Devon Worley’s Growth on ‘The Sunrise Resistance,’ and its Nirvana Connection

By Andrew Ellis, Editor-in-Chief

For Devon Worley, The Sunrise Resistance wasn’t just another album. It was going to capture the trials and tribulations that her and her band went through while navigating the male-dominated music industry. So it needed to be recorded somewhere special.

Her mom and manager, Jamey Worley, sent some demos to Nashville-based producer Matt McClure (Lee Brice, Kellie Pickler). Luckily, he replied back right away saying that their sound was very cool and different. He agreed to work on the work on the album and traveled up to the Minnesota so the band could play on the album.

“The band and Devon wanted an organic sound on the album that allowed the band’s style to be present,” her manager says. “But also wanted an experienced producer who could put some polish on it help shape the direction.”

In describing her sound Worley says as if Led Zeppelin’s music and Willie Nelson’s music had a baby and was best friends with Eric Church’s album The Outsiders. They also needed a studio where they could hide out and focus on the music.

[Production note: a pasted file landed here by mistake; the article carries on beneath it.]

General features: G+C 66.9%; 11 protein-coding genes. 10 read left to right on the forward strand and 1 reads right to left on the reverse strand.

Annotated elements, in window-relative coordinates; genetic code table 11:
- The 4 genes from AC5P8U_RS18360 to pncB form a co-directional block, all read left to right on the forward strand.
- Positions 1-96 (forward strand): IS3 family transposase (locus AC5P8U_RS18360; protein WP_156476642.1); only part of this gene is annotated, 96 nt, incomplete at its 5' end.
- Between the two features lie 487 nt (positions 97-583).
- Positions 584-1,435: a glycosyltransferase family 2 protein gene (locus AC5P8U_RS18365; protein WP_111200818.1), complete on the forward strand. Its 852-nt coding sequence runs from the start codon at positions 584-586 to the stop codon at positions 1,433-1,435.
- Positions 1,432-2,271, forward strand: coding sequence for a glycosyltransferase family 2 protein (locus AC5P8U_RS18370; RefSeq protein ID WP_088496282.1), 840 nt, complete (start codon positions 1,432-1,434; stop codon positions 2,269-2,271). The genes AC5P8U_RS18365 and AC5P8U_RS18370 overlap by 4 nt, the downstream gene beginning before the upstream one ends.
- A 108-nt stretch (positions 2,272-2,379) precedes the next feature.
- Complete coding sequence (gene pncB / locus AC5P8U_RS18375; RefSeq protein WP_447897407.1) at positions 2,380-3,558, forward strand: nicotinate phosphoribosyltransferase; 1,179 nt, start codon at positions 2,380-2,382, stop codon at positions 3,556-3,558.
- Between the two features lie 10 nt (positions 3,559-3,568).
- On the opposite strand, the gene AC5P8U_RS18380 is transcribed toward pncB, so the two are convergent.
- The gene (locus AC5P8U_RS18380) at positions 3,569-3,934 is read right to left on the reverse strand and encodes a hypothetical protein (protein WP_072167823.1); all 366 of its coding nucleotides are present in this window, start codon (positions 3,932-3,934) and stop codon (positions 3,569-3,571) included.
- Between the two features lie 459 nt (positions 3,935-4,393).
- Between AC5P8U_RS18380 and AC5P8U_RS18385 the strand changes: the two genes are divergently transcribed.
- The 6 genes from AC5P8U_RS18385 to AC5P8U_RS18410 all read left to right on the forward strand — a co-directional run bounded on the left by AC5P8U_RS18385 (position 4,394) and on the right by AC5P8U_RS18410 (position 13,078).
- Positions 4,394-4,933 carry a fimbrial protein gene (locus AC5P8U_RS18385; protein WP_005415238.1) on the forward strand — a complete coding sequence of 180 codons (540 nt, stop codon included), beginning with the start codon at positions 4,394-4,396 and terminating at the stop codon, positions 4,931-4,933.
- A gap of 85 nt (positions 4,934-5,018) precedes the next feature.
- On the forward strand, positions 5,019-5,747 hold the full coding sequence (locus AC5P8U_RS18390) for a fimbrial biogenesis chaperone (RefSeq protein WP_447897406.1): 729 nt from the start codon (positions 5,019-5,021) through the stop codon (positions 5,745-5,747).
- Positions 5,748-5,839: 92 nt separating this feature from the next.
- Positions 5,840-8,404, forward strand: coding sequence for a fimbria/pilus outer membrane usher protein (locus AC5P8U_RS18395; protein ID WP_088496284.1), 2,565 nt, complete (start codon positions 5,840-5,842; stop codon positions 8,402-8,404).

“We used the live room at Pachyderm studios in Cannon Falls,” Worley says. “Matt McClure traveled from Nashville and stayed with the band at Pachyderm for the week to record and produce this album.”

They’re not alone in the way they used that studio, either. One of Pachyderm’s claims to fame is that legendary grunge band Nirvana stayed at the studio for several months to record In Utero. And for this album, the unique setup was required for an album that showcased Worley’s growth more an ever from her first album, Silver Creek.

“You can hear the growth Devon experienced between the two albums as a songwriter, vocalist, and as a woman,” Worley says. “The subject matter got deeper. The writing became more artistic and the band created a unique sound that was not very present on the first album.”

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